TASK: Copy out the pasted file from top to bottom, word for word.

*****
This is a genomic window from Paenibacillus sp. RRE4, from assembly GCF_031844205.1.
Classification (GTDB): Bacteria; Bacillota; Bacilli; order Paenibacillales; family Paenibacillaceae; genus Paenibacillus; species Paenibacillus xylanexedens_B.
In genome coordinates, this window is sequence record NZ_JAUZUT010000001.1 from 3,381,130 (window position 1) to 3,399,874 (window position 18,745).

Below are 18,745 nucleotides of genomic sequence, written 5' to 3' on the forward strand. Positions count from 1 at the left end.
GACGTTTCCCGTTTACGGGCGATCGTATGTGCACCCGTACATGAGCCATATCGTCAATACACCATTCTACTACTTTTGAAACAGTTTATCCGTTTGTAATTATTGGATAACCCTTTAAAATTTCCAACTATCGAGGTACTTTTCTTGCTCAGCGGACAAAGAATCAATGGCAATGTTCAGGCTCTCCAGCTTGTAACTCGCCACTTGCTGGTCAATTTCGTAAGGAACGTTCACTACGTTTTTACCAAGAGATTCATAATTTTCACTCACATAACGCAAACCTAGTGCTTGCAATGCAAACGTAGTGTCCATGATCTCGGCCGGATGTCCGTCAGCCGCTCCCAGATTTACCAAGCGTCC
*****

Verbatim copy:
This is a genomic window from Paenibacillus sp. RRE4, from assembly GCF_031844205.1.
Classification (GTDB): Bacteria; Bacillota; Bacilli; order Paenibacillales; family Paenibacillaceae; genus Paenibacillus; species Paenibacillus xylanexedens_B.
In genome coordinates, this window is sequence record NZ_JAUZUT010000001.1 from 3,381,130 (window position 1) to 3,399,874 (window position 18,745).

Below are 18,745 nucleotides of genomic sequence, written 5' to 3' on the forward strand. Positions count from 1 at the left end.
GACGTTTCCCGTTTACGGGCGATCGTATGTGCACCCGTACATGAGCCATATCGTCAATACACCATTCTACTACTTTTGAAACAGTTTATCCGTTTGTAATTATTGGATAACCCTTTAAAATTTCCAACTATCGAGGTACTTTTCTTGCTCAGCGGACAAAGAATCAATGGCAATGTTCAGGCTCTCCAGCTTGTAACTCGCCACTTGCTGGTCAATTTCGTAAGGAACGTTCACTACGTTTTTACCAAGAGATTCATAATTTTCACTCACATAACGCAAACCTAGTGCTTGCAATGCAAACGTAGTGTCCATGATCTCGGCCGGATGTCCGTCAGCCGCTCCCAGATTTACCAAGCGTCC